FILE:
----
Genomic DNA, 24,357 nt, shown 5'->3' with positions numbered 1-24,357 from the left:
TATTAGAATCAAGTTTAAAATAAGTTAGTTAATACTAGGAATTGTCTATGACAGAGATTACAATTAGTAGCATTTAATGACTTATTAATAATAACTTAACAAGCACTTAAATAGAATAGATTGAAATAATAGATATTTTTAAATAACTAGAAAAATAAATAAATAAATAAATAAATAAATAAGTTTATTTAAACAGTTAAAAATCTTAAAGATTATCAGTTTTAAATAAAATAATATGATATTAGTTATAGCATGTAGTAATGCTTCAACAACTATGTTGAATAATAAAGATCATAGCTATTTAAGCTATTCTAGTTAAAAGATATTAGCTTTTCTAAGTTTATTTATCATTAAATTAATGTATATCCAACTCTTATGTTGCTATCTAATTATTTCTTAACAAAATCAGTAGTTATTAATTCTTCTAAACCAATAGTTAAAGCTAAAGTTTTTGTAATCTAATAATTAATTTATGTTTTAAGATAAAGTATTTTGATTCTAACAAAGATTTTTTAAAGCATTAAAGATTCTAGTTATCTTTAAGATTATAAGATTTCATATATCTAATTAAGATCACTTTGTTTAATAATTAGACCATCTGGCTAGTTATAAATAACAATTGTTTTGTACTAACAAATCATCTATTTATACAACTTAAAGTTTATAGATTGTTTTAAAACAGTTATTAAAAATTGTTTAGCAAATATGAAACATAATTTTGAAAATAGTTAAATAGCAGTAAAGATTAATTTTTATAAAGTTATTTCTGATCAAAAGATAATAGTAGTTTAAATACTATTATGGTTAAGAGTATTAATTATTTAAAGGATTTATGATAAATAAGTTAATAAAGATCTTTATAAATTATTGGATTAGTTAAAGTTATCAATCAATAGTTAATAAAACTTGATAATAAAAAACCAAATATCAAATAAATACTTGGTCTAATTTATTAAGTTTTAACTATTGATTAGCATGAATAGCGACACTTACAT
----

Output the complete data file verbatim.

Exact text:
Genomic DNA, 24,357 nt, shown 5'->3' with positions numbered 1-24,357 from the left:
TATTAGAATCAAGTTTAAAATAAGTTAGTTAATACTAGGAATTGTCTATGACAGAGATTACAATTAGTAGCATTTAATGACTTATTAATAATAACTTAACAAGCACTTAAATAGAATAGATTGAAATAATAGATATTTTTAAATAACTAGAAAAATAAATAAATAAATAAATAAATAAATAAGTTTATTTAAACAGTTAAAAATCTTAAAGATTATCAGTTTTAAATAAAATAATATGATATTAGTTATAGCATGTAGTAATGCTTCAACAACTATGTTGAATAATAAAGATCATAGCTATTTAAGCTATTCTAGTTAAAAGATATTAGCTTTTCTAAGTTTATTTATCATTAAATTAATGTATATCCAACTCTTATGTTGCTATCTAATTATTTCTTAACAAAATCAGTAGTTATTAATTCTTCTAAACCAATAGTTAAAGCTAAAGTTTTTGTAATCTAATAATTAATTTATGTTTTAAGATAAAGTATTTTGATTCTAACAAAGATTTTTTAAAGCATTAAAGATTCTAGTTATCTTTAAGATTATAAGATTTCATATATCTAATTAAGATCACTTTGTTTAATAATTAGACCATCTGGCTAGTTATAAATAACAATTGTTTTGTACTAACAAATCATCTATTTATACAACTTAAAGTTTATAGATTGTTTTAAAACAGTTATTAAAAATTGTTTAGCAAATATGAAACATAATTTTGAAAATAGTTAAATAGCAGTAAAGATTAATTTTTATAAAGTTATTTCTGATCAAAAGATAATAGTAGTTTAAATACTATTATGGTTAAGAGTATTAATTATTTAAAGGATTTATGATAAATAAGTTAATAAAGATCTTTATAAATTATTGGATTAGTTAAAGTTATCAATCAATAGTTAATAAAACTTGATAATAAAAAACCAAATATCAAATAAATACTTGGTCTAATTTATTAAGTTTTAACTATTGATTAGCATGAATAGCGACACTTACAT